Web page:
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Approach light's view of the mighty beastCapability Blue

Damien Burke reports from Brize Norton on a recent C-17 exercise

The week of 10 May onwards found RAF Brize Norton busy pretending to be somewhere else. A major exercise was put on to give personnel - of all ranks and trades - experience in deployment to a simulated deployed base along with training in security, defence and survival under operational conditions.

So first thing on Monday found a solitary C-17 (the RAF's other three being busy doing 'real' work elsewhere) loaded up with pallets and awaiting a human cargo of RAF Regiment personnel. The plan combined circuit training for the C-17 crew with a deployment of the RAF Regiment and rapid offloading of the cargo of pallets.

The C-17, described as 'marvellous' and 'a fantastic aircraft' by both the crews and RAF Brize Norton's Station Commander, is a seriously impressive A cavernous holdbit of kit. Able to hold an entire C-130 load of cargo on its rear ramp alone, it can carry out taskings that would require four C-130s, and complete them in far less time. Currently leased from Boeing, the RAF is still looking at buying their own examples and from the amount of use they've had from the leased examples it would seem to be a no-brainer to decide to buy a few.

The C-17 can squeeze into a runway of only 300 meters length and 90 meters wide, and to practice this the runway at Brize Norton has a pair of boxes painted on it. Land in a box, stop by the second one, and you've successfully managed a short field landing. It's harder than it sounds, the boxes look absolutely tiny from the air and the distance between them not much larger!

Airborne with our load of troops and pallets and with a few practice circuits out of the way, it's time for our tactical short-field landing. Sadly low cloud means no exciting Sarajevo approach, but getting the aircraft down into the box is exciting enough and we Boing, not Boeing!arrive firmly to say the least. Reverse thrust kicks in and before you know it we are turning off the runway to the allocated zone for kicking everybody - and everything - out the back.

Offloading the troopsMedia bods get a chance to get off first, then it's time for the troops to disembark in an orderly manner. While they are getting their gear sorted out in their new home for the week, the C-17's crew are getting ready for the rapid offload of their pallet cargo. Not all airfields have ground handling equipment - and sometimes with hostile locals you don't want to be sat on the ground taking things out carefully anyway. So the rapid offload is a simple matter of opening the ramp, taking the brakes off the rear pallet and taxiing forward. The pallets just slide out the back and bang - bang - bang - bang they're all on the ground behind the aircraft, which is proceeding down the taxiway (or in real life, getting airborne again). It all happens far faster than reading about it and amply demonstrates why this aircraft type has taken part in every single theatre of operations since it was introduced.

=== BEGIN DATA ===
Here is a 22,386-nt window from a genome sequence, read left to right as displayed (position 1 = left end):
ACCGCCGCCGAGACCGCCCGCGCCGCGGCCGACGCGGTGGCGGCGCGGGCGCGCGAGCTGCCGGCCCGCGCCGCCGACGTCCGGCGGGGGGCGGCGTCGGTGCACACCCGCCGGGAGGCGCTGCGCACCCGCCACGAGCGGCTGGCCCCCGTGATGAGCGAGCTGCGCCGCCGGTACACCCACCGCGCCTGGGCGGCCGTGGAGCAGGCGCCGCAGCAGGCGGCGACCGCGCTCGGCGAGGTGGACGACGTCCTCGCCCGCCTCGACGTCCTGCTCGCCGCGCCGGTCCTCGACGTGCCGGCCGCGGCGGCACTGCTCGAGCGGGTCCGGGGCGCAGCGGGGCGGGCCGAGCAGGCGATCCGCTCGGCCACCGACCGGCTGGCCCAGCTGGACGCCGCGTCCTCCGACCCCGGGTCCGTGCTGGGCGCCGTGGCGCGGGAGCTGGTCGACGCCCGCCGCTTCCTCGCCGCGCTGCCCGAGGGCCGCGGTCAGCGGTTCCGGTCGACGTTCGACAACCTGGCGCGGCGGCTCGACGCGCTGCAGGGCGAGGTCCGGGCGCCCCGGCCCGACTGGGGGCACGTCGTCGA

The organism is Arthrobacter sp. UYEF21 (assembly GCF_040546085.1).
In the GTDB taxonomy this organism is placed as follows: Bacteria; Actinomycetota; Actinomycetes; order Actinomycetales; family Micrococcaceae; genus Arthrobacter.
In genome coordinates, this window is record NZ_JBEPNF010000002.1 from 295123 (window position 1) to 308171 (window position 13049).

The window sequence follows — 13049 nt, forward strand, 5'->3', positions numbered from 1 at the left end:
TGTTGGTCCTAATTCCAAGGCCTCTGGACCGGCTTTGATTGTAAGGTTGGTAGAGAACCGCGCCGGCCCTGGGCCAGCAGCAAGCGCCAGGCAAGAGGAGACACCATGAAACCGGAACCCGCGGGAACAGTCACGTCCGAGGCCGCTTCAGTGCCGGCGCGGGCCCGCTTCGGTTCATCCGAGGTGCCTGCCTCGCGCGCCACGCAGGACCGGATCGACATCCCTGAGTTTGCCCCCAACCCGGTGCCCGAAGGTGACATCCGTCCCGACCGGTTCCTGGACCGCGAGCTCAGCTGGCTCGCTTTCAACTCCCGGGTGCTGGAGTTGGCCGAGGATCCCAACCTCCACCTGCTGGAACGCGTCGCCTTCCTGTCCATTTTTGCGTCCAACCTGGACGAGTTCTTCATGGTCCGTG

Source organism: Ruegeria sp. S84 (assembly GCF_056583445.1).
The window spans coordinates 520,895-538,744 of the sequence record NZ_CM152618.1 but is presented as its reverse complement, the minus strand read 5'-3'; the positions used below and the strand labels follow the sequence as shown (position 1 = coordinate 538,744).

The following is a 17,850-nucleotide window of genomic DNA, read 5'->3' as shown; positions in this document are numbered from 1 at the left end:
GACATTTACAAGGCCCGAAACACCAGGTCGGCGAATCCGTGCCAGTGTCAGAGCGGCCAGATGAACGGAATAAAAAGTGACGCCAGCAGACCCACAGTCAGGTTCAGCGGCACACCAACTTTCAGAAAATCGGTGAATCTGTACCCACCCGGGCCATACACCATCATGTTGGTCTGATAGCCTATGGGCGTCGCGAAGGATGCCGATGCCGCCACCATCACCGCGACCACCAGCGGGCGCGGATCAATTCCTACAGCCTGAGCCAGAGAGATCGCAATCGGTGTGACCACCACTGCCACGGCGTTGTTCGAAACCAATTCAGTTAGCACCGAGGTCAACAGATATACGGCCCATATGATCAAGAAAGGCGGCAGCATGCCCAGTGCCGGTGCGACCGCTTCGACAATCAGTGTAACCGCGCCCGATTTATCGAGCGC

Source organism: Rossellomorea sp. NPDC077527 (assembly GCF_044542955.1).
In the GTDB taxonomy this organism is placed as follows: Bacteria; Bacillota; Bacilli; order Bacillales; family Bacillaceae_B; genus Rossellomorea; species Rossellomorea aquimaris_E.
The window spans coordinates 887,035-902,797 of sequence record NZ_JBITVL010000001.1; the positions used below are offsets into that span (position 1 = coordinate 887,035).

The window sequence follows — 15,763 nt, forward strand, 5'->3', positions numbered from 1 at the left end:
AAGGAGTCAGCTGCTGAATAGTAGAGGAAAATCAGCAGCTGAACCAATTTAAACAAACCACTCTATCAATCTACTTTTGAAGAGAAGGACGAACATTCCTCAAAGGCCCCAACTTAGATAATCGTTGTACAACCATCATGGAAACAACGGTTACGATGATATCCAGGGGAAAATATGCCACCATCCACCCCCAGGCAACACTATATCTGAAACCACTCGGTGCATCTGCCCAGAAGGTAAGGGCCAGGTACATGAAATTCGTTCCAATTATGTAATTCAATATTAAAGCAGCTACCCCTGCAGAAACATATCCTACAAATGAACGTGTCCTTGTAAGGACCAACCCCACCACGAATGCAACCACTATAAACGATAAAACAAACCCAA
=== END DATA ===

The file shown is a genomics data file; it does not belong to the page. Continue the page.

On approachThe 99 Squadron crews are clearly immensely proud of their aircraft - it's one of the most advanced types in RAF service, with a cockpit packed with glowing CRTs and fighter-style HUDs and joysticks as a finishing touch. The contrast with the mostly ageing Herc fleet and the converted airliners that make up the majority of Brize Norton's based aircraft could not be more striking. That it was only brought into service as a stop-gap measure makes it all the more amazing, and a rare unqualified success in defence procurement!

The exercise goes on throughout the week - five days, twenty-four hours a day - and just about everybody on the station gets involved at some point or another. It's the biggest exercise Brize have held for ten years, and viewed as an essential part of training particularly given the ever-increasing commitments of our ever-shrinking forces. As something out of the ordinary, it's also surprisingly popular with those taking part. Even the deputy CRO gets to model her camouflage gear...!

With thanks to RAF Brize Norton Station Commander Group Captain Jon Lamonte, Squadron Leader David Rowe, Kate Zasada and the crew of C-17 ZZ174.


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